Earl Eugene Scruggs (January 6, 1924 – March 28, 2012) was an American musician noted for popularizing a three-finger banjo picking style, now called “Scruggs style”, that is a defining characteristic of bluegrass music. His three-finger style of playing was radically different from the ways the five-string banjo had been historically played. He popularized the instrument in several genres of music and elevated the banjo from its role as a background rhythm instrument, or a comedian’s prop, into featured solo status.
Scruggs’ career began at age 21 when he was hired to play in a group called “Bill Monroe and the Blue Grass Boys”. The name “bluegrass” eventually became the eponym for the entire genre of country music now known by that title. Despite considerable success with Monroe, performing on the Grand Ole Opry and recording classic hits like “Blue Moon of Kentucky”, Scruggs resigned from the group in 1946 due to their exhausting touring schedule. Band member Lester Flatt resigned as well, and he and Scruggs later paired up in a new group called “Flatt and Scruggs and the Foggy Mountain Boys”. Scruggs’ banjo instrumental called “Foggy Mountain Breakdown”, released in 1949, became an enduring hit, and had a rebirth of popularity to a younger generation when it was featured in the 1967 film Bonnie and Clyde. The song won two Grammy Awards and, in 2005, was selected for the Library of Congress’ National Recording Registry of works of unusual merit.
Flatt and Scruggs brought bluegrass music into mainstream popularity in the early 1960s with their country hit, “The Ballad of Jed Clampett” — the theme music for the successful network television sitcom The Beverly Hillbillies — the first bluegrass recording to reach number one on the Billboard charts. Over their 20-year association, Flatt and Scruggs recorded over 50 albums and 75 singles. The duo broke up in 1969, chiefly because, where Scruggs wanted to switch styles to fit a more modern sound, Flatt was a traditionalist who opposed the change, and believed doing so would alienate a fan base of bluegrass purists. Although each of them formed a new band to match their visions, neither of them ever regained the success they had achieved as a team.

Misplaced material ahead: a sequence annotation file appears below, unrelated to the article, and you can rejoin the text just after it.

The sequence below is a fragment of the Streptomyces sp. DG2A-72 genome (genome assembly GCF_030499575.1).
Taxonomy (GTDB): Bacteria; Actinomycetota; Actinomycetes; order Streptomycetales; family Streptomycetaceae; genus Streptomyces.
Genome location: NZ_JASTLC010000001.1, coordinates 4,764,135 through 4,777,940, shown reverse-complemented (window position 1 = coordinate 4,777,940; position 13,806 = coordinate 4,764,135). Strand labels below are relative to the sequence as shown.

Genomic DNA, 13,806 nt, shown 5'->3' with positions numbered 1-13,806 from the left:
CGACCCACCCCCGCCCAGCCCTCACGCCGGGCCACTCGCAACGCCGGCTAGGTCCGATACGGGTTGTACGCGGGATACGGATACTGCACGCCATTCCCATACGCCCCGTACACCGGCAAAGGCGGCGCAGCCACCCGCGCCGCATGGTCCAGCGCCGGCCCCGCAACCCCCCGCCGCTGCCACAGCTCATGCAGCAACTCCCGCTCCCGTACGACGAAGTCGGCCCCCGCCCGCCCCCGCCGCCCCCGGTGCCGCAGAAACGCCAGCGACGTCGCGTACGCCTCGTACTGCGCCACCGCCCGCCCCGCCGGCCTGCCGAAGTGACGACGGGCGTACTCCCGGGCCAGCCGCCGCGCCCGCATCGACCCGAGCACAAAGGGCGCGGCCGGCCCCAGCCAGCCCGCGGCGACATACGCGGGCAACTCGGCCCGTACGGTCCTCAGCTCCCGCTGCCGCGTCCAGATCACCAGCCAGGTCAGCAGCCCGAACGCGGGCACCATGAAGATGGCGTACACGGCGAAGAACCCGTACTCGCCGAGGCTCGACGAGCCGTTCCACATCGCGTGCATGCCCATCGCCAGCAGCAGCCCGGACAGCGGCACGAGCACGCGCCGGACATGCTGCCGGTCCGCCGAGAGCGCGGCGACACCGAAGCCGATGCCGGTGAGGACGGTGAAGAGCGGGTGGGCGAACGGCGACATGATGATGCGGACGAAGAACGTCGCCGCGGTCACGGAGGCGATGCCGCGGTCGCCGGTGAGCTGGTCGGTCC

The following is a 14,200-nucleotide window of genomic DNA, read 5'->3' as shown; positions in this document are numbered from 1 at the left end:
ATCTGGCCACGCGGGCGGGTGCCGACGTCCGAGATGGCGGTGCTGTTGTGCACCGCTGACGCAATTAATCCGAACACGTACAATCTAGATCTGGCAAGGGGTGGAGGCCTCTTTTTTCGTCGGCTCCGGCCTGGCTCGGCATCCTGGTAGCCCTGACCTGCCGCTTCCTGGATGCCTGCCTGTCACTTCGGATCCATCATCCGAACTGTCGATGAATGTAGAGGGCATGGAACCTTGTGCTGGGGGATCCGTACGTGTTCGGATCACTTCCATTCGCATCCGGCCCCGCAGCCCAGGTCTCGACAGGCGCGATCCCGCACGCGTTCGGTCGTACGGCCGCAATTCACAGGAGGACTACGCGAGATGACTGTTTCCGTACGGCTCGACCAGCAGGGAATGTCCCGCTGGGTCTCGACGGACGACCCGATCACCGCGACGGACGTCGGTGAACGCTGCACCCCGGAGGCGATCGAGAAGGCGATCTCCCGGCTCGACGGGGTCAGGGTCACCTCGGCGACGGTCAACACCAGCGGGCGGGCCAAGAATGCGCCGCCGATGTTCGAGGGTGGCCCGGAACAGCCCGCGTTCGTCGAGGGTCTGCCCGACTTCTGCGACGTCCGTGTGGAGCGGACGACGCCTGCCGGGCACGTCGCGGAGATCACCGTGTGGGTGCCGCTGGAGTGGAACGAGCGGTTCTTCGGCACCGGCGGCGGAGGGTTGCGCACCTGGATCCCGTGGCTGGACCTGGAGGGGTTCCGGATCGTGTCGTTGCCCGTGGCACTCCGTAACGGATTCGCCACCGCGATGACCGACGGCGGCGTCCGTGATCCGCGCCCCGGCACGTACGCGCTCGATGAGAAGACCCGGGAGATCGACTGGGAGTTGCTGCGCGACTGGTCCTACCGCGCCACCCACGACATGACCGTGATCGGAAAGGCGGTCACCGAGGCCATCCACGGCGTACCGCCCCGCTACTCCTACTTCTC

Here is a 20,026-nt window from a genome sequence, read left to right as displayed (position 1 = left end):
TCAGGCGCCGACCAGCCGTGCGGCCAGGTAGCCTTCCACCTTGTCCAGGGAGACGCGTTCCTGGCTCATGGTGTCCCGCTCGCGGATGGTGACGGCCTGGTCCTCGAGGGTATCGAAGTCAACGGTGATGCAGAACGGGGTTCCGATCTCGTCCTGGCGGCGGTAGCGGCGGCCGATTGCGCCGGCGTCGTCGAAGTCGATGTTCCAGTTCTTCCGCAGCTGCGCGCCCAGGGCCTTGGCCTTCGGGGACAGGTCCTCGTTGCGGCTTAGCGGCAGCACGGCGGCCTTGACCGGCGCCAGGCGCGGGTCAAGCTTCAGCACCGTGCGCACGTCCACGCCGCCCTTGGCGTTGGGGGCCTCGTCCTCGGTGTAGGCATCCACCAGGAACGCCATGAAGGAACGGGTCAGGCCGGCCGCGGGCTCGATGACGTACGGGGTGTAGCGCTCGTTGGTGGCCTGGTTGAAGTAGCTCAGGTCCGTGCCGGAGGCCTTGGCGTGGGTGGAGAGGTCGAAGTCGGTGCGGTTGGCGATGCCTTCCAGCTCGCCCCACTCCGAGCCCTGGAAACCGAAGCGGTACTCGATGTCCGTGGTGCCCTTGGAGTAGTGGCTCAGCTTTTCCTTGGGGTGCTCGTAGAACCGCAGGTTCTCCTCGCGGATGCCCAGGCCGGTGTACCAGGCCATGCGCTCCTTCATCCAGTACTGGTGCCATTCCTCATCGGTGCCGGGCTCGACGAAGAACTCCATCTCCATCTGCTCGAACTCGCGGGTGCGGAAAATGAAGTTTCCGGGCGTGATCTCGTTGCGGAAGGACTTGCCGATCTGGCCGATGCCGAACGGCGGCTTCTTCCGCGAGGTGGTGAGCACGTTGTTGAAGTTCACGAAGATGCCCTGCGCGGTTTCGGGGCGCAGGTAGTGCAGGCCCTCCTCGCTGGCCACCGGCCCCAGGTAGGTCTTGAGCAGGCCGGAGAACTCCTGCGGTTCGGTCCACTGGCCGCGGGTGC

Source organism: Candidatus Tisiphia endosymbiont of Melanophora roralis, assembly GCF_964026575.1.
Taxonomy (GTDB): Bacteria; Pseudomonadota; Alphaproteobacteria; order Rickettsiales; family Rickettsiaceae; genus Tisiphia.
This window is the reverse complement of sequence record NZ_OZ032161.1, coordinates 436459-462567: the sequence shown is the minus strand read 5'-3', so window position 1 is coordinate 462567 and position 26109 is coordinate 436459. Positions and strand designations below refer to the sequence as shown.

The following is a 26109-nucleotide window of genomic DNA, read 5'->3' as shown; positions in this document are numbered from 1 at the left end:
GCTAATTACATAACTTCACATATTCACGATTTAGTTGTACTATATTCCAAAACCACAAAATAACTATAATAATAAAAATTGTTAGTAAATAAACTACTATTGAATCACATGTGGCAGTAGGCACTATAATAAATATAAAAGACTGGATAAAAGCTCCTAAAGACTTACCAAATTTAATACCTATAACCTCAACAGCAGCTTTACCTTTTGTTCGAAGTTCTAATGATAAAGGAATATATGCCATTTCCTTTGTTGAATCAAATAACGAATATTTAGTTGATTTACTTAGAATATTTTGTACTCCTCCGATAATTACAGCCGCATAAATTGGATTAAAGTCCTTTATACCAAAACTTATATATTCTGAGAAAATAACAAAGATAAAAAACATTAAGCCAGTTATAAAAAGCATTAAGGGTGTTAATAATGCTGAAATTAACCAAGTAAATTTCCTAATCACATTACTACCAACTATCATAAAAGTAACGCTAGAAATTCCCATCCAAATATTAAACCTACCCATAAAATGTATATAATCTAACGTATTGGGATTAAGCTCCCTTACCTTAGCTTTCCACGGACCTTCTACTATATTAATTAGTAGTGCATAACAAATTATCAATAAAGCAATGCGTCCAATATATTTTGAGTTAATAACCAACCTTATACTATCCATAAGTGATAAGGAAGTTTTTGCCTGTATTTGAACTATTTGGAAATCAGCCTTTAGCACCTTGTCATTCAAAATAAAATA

Scruggs received four Grammy awards, a Grammy Lifetime Achievement Award and a National Medal of Arts. He became a member of the International Bluegrass Music Hall of Fame and was given a star on the Hollywood Walk of Fame. In 1985, Flatt and Scruggs were inducted together into the Country Music Hall of Fame and named, as a duo, number 24 on CMT’s 40 Greatest Men of Country Music. Scruggs was awarded a National Heritage Fellowship by the National Endowment for the Arts,the highest honor in the folk and traditional arts in the United States. Four works by Scruggs have been placed in the Grammy Hall of Fame. After Scruggs’ death in 2012 at age 88, the Earl Scruggs Center was founded near his birthplace in Shelby, North Carolina, with the aid of a federal grant and corporate donors. The center is a $5.5 million facility that features the musical contributions of Scruggs and serves as an educational center providing classes and field trips for students. (by wikipedia)